Philip H. Jones, Onofrio M. Maragò & Giovanni Volpe
Fig. 25.1 — Cavity optomechanics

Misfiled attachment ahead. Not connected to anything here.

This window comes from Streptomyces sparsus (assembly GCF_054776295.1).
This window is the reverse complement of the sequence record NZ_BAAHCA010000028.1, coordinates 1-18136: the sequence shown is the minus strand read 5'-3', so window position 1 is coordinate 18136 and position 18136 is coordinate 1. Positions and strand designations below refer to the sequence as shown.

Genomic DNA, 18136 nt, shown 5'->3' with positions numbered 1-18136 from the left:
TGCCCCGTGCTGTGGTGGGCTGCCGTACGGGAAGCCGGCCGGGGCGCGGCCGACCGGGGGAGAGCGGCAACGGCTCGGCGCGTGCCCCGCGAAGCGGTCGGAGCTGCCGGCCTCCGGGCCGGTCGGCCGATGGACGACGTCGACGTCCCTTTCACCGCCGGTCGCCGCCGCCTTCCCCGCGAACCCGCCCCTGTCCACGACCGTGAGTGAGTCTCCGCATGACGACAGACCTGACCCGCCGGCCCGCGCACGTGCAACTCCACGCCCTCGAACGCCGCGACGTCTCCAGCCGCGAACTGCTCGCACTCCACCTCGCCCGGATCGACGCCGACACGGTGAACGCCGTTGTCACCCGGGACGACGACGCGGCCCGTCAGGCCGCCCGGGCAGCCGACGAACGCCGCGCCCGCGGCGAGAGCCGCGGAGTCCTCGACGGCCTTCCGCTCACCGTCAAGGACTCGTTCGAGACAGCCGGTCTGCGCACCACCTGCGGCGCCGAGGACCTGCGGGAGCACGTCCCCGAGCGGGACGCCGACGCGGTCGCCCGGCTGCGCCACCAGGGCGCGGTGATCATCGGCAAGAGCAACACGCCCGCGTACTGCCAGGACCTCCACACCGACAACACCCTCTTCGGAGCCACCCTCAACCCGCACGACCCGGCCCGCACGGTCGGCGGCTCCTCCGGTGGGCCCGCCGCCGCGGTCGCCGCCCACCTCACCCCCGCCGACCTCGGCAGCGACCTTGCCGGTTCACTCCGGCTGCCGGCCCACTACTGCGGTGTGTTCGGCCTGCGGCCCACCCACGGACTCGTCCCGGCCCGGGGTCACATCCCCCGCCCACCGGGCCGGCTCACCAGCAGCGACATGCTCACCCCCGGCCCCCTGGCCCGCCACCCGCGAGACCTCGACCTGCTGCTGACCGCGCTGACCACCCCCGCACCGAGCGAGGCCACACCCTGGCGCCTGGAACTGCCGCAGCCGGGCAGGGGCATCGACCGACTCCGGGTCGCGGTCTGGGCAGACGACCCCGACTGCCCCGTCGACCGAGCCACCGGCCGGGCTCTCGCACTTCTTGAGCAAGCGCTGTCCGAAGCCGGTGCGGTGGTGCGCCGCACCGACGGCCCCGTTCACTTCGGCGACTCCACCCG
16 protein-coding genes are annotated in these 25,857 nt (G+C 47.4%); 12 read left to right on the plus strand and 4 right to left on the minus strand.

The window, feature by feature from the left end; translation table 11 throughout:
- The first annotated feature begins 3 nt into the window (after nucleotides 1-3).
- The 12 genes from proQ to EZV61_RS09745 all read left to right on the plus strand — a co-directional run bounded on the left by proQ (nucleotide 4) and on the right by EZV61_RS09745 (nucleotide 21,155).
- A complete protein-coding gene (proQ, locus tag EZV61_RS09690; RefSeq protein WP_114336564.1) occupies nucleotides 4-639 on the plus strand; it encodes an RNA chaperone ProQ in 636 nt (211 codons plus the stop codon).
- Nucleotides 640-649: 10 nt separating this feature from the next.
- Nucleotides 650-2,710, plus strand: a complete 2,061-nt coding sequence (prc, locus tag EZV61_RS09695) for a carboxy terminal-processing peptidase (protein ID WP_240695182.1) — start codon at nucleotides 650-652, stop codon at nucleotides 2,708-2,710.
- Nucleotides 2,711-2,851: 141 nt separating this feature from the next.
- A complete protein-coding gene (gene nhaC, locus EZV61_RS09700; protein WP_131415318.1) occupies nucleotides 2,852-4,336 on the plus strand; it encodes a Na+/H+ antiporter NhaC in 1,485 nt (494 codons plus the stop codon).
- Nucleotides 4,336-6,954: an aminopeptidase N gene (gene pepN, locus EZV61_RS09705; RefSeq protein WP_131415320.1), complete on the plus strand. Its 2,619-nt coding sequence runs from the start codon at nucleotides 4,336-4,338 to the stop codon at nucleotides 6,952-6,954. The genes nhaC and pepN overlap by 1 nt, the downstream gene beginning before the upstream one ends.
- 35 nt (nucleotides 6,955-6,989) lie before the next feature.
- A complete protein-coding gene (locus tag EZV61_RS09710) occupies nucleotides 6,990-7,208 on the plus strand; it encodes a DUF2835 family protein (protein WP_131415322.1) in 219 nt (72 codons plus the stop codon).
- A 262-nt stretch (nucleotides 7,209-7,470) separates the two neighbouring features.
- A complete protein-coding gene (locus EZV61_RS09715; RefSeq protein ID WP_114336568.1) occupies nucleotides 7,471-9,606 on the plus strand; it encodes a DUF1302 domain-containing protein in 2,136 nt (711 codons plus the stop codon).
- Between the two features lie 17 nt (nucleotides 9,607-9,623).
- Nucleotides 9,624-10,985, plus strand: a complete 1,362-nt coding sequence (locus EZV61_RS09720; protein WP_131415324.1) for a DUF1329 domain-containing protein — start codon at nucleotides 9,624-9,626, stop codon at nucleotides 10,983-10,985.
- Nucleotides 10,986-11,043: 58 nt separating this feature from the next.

(a) An example of an optomechanical system is a cavity formed by a fixed mirror and a moving mirror and pumped by an incident field: a small displacement of the moving mirror changes the electromagnetic field present in the cavity and the field feeds back through its radiation force on the mirror position. (b) The mechanical oscillator modulates the pumping light (ω), producing two sidebands (the Stokes sideband ω – Ωmass and the anti-Stokes sideband ω + Ωmass). As shown in the picture, when the input field is detuned on the red side of one of the cavity resonances (dashed line), the anti-Stokes sideband gets enhanced and, because anti-Stokes photons have more energy than the pumping field’s ones, energy is extracted from the mechanical oscillator into the cavity field (optical cooling). For blue detuning, the Stokes sideband is enhanced and, thus, energy is transferred from the field to the mechanical oscillator (optical amplification, not shown).